Last week, Eric E. Schmidt, the chief executive of Google, and Steven A. Ballmer, his counterpart at Microsoft, for the first time attended an annual advertising industry meeting, the Cannes Lions International Advertising Festival.
With consumers spending more and more time online, analysts say Internet companies and ad agencies have no choice but to work together to develop ways to make money from digital media.
“There was an air of inevitability about it, because of the model not really working yet, and there’s so much content that will be dependent on it working,” said Paul Kemp-Robertson, editor of Contagious, an online magazine that tracks digital marketing trends.
Microsoft and Google, along with rivals like Yahoo and AOL, are looking for growth from new kinds of ads, including online video spots. But they need advertising agencies to persuade their clients to embrace these formats. Many companies are preferring to place ads linked to search engine results, whose effectiveness can be directly measured.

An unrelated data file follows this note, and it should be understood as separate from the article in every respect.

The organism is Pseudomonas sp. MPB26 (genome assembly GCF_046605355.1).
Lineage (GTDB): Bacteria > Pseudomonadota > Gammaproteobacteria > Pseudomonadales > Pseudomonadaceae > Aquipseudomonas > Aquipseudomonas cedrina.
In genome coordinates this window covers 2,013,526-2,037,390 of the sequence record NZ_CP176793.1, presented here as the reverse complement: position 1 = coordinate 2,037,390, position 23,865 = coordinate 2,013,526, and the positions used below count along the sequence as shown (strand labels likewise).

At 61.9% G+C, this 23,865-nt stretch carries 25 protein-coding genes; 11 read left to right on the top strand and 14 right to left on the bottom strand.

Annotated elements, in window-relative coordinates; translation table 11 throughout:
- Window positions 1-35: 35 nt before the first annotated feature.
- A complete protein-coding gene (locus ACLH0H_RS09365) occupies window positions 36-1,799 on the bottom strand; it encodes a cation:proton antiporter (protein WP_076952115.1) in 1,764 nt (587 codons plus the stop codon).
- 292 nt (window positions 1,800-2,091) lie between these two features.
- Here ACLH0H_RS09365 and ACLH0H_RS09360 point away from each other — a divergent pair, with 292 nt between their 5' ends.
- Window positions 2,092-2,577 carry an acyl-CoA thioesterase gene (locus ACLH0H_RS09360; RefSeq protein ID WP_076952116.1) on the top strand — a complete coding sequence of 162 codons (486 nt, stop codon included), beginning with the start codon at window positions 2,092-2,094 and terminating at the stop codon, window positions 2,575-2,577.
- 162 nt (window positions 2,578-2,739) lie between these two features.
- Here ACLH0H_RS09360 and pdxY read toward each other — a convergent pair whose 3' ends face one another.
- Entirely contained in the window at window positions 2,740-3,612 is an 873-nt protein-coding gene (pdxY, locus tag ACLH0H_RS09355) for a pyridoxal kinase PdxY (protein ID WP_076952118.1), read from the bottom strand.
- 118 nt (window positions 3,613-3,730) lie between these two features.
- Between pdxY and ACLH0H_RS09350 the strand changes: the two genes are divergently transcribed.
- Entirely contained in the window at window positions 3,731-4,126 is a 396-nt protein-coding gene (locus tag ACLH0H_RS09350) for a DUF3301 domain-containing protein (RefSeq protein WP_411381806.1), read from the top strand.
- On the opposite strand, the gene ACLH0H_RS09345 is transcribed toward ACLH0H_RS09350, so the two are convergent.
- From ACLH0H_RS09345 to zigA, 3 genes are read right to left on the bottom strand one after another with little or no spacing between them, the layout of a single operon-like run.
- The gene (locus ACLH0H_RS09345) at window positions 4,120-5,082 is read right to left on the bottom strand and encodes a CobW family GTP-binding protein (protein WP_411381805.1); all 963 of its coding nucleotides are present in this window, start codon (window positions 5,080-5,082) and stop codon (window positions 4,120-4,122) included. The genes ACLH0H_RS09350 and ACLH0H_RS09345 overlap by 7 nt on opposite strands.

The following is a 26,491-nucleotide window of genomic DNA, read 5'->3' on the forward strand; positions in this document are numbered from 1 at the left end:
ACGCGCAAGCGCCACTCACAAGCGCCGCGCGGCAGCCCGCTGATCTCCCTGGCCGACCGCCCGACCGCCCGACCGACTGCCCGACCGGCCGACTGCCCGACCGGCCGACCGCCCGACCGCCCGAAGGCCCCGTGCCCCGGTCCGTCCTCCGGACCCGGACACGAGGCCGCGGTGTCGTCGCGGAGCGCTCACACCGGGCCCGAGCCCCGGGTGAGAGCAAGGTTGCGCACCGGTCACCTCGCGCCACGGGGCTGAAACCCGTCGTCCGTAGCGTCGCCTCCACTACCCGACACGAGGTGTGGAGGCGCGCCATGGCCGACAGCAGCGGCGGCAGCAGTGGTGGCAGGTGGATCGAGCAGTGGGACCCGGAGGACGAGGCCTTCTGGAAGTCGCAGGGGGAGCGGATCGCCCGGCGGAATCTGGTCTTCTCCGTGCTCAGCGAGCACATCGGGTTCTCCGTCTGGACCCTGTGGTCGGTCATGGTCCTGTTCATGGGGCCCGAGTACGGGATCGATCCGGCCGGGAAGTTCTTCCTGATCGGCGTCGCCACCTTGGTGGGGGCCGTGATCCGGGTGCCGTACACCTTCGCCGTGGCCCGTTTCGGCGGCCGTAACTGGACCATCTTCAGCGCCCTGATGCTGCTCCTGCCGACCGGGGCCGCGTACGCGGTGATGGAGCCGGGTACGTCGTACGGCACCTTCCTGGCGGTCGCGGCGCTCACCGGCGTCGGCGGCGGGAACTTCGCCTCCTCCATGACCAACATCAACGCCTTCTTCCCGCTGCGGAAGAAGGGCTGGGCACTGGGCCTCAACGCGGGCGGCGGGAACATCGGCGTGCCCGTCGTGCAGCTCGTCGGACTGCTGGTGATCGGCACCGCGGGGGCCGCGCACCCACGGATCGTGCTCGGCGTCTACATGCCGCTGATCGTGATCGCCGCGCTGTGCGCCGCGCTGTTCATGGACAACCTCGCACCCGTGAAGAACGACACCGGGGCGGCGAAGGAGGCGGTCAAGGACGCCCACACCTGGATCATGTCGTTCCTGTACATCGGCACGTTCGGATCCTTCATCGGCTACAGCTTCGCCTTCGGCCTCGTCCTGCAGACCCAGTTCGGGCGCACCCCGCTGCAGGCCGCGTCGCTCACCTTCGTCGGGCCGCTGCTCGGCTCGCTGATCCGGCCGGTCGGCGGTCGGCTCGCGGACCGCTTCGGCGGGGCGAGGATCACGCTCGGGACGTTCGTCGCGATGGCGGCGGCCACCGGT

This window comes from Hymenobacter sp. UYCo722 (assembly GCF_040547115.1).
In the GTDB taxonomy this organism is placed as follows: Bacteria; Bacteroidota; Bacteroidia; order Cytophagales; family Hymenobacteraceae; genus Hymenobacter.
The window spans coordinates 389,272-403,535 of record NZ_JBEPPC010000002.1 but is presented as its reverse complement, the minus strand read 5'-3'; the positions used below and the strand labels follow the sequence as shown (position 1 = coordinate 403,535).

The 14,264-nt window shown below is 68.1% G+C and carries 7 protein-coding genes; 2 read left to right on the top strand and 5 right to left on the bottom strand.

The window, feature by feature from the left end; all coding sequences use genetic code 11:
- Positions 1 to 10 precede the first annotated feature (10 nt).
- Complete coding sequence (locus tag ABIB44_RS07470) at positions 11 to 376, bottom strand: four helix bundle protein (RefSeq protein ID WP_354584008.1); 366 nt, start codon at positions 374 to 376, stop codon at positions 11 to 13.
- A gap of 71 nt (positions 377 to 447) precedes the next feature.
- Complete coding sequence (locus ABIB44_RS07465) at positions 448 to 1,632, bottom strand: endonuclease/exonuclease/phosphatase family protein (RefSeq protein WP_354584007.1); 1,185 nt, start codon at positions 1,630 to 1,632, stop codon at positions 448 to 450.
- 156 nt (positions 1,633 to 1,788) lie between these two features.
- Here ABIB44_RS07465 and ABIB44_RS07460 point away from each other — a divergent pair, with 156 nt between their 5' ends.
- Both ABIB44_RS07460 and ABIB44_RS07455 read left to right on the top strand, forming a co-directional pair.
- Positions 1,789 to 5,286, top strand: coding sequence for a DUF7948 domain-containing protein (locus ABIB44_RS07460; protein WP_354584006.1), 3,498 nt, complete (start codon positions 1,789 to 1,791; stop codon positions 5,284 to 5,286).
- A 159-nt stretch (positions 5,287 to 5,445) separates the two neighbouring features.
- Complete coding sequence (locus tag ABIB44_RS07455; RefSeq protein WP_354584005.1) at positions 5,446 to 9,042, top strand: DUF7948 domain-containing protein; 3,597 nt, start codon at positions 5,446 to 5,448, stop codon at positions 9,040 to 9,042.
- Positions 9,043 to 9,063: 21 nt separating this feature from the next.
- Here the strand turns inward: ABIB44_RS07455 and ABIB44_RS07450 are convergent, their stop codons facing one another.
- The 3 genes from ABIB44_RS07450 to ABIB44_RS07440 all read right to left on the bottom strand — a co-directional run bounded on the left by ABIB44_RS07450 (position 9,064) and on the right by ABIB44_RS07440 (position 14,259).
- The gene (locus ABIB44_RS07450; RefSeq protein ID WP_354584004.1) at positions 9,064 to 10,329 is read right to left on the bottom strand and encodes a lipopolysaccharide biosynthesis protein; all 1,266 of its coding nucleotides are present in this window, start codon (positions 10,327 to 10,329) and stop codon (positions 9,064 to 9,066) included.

Microsoft made it clear that it wanted to cooperate, announcing partnerships with two leading advertising companies, WPP Group and Publicis Groupe. Yet Mr. Ballmer expressed skepticism about the extent to which advertising could be used to finance an explosion of online content.
Advertising agencies have long been big customers of Google, Microsoft and other Internet companies, shifting an increasing portion of ad budgets online. WPP Group, the largest ad agency owner, spends $850 million a year of its clients’ money with Google, according to Martin Sorrell, WPP’s chief executive. Ninety-eight percent of Google’s revenue comes from advertising, largely from “sponsored links” that appear alongside its search results.
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